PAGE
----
Seahorses: Our Misunderstood Friends

By: Michael Phife

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Lined Seahorse

 

Seahorses are some of the most fascinating creatures in the ocean. They are named for their horse-like appearance from how their heads slant down and their body’s curvature.They are found on ocean floors and reef beds, holding onto some type of branched coral or seaweed / kelp / mangrove. They are, in a sense, an adapted form of a pipefish. Their tails become prehensile instead of having complete vertical symmetry, which is what ultimately separates the two species. Seahorse species are found in both the Pacific and Atlantic oceans. However, the larger species of seahorses are found in the Pacific and the dwarf species of seahorses are found in the Atlantic. Shockingly, they are able to eat for a total of 4 hours a day on average! Think about how much time you spend eating meals every day, then compare it to that time frame. In regards to the seahorse as a species of fish, they are very immaculate to observe, and almost become mesmerizing to watch in an oceanic aquarium.

Spotted Seahorse

Spotted Seahorse

 

Breeding and Reproduction

As many people know, when seahorses breed, the male will carry the eggs in its pouch until they are ready to hatch. The male is not necessarily pregnant, nor should be considered the birth bearer, but more like that of a kangaroo holding a Joey in its pouch. However, what you may not know is that the male will do a dance to court the female. This dance involves the male seahorse bobbing side to side while holding onto a branch, and even change its own pigmentation. The male will then show the female that it’s pouch is empty to entice the female into mating with him. If both court successfully, they will go into a unison courting dance which can last an entire day, but on an average of 8 hours. While the male carries the eggs in his pouch, they are protected by an almost sponge-like tissue on the inner layer of the pouch, and will even give nutrients (prolactin) to the eggs. The female will sometimes come back and check on the eggs to make sure they are being appropriately incubated by the male… and I’m honestly not sure what she would do if they were not being well taken care of. The eggs are carried by the male for an approximate total of one to seven weeks, depending on the species, before they are hatched. The seahorse can give birth to 5 – 2,500 babies at once… yet less than one percent of them will even live to adulthood. This is because once the fry (baby fish) are hatched, they are literally on their own to fend for themselves, as the adult seahorses do not provide for them any longer.

pregnant-seahorses

Pregnant Seahorses

 

 

Sea Dragons!

Sea dragons are a various form of a seahorse, and can only be found in one location in the world… Southern Australia. They are in a genus all by themselves (phycodurus), so they are technically separate from seahorses, yet related just like pipefish. The sea dragon looks very similar to a plant or some type of leafy coral, which is a unique yet remarkable adaptation they went through via evolution. They are larger than most seahorses, and can get to an average length of 10 inches when fully grown. They are also not all found grasping onto a branch like their relatives, and will freely swim around the ocean instead. Their fins help them steer in the water, yet their body is not properly made for locomotion, which limits their ability to swim at higher speeds like typical fish. Some will even remain in the same spot for days on end, hardly moving whatsoever. They reproduce the exact same way as seahorses with the male being the brood carrier. Unlike many fish, though, the sea dragon is one of the most protected fish worldwide. Hunting them is highly illegal, and only a very few countries are allowed to host them in licensed aquariums.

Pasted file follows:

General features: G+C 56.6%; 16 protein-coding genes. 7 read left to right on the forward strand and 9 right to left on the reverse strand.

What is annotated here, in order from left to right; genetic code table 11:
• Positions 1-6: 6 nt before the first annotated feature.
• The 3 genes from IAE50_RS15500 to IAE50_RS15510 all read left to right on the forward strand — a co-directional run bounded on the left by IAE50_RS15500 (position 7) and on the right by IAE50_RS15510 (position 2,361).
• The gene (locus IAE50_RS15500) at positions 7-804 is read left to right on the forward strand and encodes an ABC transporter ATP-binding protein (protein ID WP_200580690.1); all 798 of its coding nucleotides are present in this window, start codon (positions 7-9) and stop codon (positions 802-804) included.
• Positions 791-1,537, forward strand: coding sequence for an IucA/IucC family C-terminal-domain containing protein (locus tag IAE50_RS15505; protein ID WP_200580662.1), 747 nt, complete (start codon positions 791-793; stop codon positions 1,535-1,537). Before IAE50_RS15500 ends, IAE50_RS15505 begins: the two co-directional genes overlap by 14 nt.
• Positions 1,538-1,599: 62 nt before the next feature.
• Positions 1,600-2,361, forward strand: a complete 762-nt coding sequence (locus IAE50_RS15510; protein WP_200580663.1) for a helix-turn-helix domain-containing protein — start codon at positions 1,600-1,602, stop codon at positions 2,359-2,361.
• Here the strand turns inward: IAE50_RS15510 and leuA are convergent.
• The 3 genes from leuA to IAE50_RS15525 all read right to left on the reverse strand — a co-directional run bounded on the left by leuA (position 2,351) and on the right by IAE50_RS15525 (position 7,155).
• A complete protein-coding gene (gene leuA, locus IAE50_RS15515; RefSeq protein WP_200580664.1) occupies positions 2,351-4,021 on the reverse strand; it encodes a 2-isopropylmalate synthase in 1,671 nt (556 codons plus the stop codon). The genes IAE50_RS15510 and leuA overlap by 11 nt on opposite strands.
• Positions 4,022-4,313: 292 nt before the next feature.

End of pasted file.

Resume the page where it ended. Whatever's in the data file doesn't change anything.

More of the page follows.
Leafy Sea Dragon

Leafy Sea Dragon

 

Conservation and Endangerment

Sadly, a lot of genus’ of seahorses are becoming endangered. This happens through changes in ocean sustainability, poaching for use in Eastern medicines, the use in jewelry, and the deterioration of the coral reef beds as mentioned many times throughout our website. It is an unfortunate dilemma that conservationists are facing in order to keep them alive, but we as a whole are working on getting the word out about conservation methods; along with awareness on why they are important for ocean sustainability. In fact, a lot of local fish stores have stopped selling many genus’ of seahorses, that way they can remain in the ocean to live in their natural environment. Many people who keep seahorses as pets in their aquariums do not know their proper diets, and just assume they will eat any type of shrimp or small crustacean. They, in fact, need a variety of carnivorous food for their diets, with one of the staples to their diet being copepods. Zoos and aquariums emphasize the importance of conservation methods on their seahorses, and even go as far as breeding them to bring their numbers back up. Unfortunately, some species such as the Paradoxical Seahorse may not even be able to recover from over-poaching and destruction of coral reef beds. In fact, they may not even be alive to this day due to the lack of their findings in field research data. Hopefully conservation methods can be made stricter to ensure this does not happen to the remaining species left in our oceans.

 

 

References:

http://thelinedseahorseresource.weebly.com/uploads/1/7/0/9/17092554/574520155.jpg

http://mlp.rwsentosablog.com/wp-content/uploads/2014/03/seahorse-head.jpg

http://www.scubadiveasia.com/blog/wp-content/uploads/2014/03/pregnant-seahorses.jpg

http://upload.wikimedia.org/wikipedia/commons/d/de/Leafy_sea_dragon_at_Shedd_Aquarium_2,_2009-11-15.jpg